DEMIL at Letterkenny paves way for future Army systems


Nick Rosenberry, shop supervisor for Avenger and Sentinel program management team at Letterkenny Army Depot (right), and Ron O'Donnell, program manager for Avenger and Sentinel PMT at LEAD, inspect an Avenger in the Defense Demilitarization program at LEAD Aug. 17. The goal of the process is to reclaim components, determined by Program Executive Office Missile and Space Short and Intermediate Effectors for Defense, from the condition code F Avengers and deliver them to stock PEO M&S SHIELD’s inventory.

(U.S. Army photo by Dorie E. Heyer, LEAD Public Affairs) (Photo Credit: Dorie Heyer)

While the majority of the U.S. Army Aviation and Missile Command is focused on new and emerging technology, the AMCOM Demilitarization Program Office is tasked with providing a safe retirement for older, obsolete weapons systems and their components.

The DEMIL office is part of the AMCOM Logistics Center’s Materiel Management Directorate. In addition to logisticians, the office also includes program analysts and a contract specialist, who work with depots and munitions centers around the country. Its mission is to safely remove the lethal components of military weapons systems and properly dispose of ammunition, major-end items and repair parts.

“DEMIL means to render an asset innocuous,” said Marian Guidry, AMCOM DEMIL program manager. “It takes the military advantage out of an asset. For instance, if an asset is designed to be explosive, demilitarization will destroy all inherent military designs, so it won’t be used for an unintended purpose.”

According to Army Techniques Publication 4-42: Materiel Management, Supply, and Field Services Operations, Army logistics divides materiel into 10 classes of supply. Guidry said her office DEMILs classes V, VII and IX — ammunition, major-end items, and repair parts and components. She has 14 authorizations supporting the DEMIL mission, with the majority of them focused on the demilitarization of class V items, a reimbursable mission aligned with the Joint Program Executive Office for Armaments and Ammunition.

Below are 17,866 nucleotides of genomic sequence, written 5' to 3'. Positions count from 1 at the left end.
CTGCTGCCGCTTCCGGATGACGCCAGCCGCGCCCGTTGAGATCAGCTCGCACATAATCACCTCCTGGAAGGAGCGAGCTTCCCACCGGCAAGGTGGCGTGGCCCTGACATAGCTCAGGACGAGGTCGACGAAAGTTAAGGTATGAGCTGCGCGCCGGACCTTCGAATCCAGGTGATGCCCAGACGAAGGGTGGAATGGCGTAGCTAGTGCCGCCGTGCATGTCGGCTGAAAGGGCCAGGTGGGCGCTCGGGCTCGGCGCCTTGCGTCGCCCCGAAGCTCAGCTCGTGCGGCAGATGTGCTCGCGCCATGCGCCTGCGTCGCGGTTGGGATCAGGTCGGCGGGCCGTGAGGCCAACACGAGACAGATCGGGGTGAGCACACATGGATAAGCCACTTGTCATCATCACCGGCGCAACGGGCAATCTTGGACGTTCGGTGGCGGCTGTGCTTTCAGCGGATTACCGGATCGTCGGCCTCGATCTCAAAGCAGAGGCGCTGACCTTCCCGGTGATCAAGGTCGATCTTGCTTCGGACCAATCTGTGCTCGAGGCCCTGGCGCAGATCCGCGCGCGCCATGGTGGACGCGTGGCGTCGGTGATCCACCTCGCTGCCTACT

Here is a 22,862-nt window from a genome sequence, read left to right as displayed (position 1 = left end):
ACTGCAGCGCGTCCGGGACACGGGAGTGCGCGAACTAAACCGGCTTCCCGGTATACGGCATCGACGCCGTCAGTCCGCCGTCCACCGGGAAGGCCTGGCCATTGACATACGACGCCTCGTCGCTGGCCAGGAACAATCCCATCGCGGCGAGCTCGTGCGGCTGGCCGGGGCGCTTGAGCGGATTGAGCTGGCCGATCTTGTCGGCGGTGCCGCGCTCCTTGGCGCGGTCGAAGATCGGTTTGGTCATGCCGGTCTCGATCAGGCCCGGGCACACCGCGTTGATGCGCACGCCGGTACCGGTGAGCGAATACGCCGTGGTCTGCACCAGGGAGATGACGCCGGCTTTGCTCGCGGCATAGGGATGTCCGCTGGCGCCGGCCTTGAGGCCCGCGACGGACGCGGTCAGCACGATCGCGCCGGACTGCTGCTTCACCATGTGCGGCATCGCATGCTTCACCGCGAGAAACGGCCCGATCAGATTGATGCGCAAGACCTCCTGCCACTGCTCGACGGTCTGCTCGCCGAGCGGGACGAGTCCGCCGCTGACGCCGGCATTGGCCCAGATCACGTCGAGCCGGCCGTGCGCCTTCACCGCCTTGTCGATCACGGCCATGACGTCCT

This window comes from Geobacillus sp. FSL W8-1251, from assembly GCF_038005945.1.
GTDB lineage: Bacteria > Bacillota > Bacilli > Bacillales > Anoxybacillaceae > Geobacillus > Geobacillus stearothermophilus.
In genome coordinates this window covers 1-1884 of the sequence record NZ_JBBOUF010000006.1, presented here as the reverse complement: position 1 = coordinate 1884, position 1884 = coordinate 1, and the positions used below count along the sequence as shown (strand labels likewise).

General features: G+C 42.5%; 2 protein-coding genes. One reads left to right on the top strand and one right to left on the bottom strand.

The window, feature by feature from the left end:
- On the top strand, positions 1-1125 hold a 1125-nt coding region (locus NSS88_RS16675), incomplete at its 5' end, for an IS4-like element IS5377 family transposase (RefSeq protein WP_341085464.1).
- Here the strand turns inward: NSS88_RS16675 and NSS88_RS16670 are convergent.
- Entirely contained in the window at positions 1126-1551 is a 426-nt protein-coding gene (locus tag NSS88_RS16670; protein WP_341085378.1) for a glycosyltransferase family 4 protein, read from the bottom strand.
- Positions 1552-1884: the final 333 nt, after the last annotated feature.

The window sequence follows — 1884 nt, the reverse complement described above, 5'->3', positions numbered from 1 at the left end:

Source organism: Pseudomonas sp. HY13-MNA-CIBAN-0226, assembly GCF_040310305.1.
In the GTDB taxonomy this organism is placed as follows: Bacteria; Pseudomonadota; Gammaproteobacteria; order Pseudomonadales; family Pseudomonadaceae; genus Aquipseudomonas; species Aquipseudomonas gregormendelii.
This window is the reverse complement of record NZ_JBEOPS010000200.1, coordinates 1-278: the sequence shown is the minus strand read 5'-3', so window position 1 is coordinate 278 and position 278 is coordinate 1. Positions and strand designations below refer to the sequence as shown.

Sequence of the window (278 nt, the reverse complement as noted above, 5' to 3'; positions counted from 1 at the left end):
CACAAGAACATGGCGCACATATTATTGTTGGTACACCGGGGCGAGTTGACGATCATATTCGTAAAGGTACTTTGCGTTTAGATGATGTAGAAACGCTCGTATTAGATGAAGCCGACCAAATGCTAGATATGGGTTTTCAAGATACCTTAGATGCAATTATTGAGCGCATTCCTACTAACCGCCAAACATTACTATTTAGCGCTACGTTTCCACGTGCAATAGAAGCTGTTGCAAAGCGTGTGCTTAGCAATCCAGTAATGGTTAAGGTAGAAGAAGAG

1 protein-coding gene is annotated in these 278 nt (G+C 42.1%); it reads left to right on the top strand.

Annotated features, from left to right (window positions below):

“In 2008, the Department of Defense granted centralized management of ammunition DEMIL to improve the efficiency of the process,” Guidry said. “The Army is the signal manager for conventional ammunition; class V is a tri-service mission and the Army is responsible for demilitarizing all aviation and missile assets for the Army, Air Force and Navy.”

The DEMIL office is not involved with the decision to retire assets. Guidry said once items are assessed as divestible, her office receives the assets into the DEMIL stockpile and assesses the capacity and capability for depots, munition centers and other venues to DEMIL them.

“When there are areas of capability gaps, the AMCOM DEMIL Program Office works collaboratively with the [U.S. Army Combat Capabilities Development Command Aviation and Missile Center] to mitigate those capability gaps,” she said. “We receive five-year projections of what items will become divestible — obsolete, unneeded, unsafe, etc. DEMIL is considered as a last resort; if assets can be reused, then it is a win-win for all involved.”

Guidry said she wants developers to keep DEMIL in mind when designing new technology.

“Assets are designed with usability as the primary focus, but we are also asking developers to design technologies and assets in such a way that at the end of its useful life, DEMIL and disposal would be a little bit easier to accomplish,” she said.

Guidry took over as AMCOM DEMIL program manager in 2019, but has been involved with the process since 2015. She describes DEMIL as one of the “little known functions within AMCOM” and said traveling to the different depots and munitions centers is one of the best parts of her job.

“I enjoy walking the floor, talking to the technicians, seeing the processes and technologies in real-time, and getting a full appreciation for the intricate processes used for safely DEMILing assets,” she said.

She added that while her travel was impacted by COVID-19, the DEMIL process did not stop due to the pandemic, because what they do is important and safety is paramount.

“We are at the very end of lifecycle management,” she said. “Safe demilitarization makes it better for everyone involved because it removes the lethal components and keeps volatile equipment from getting in the wrong hands.”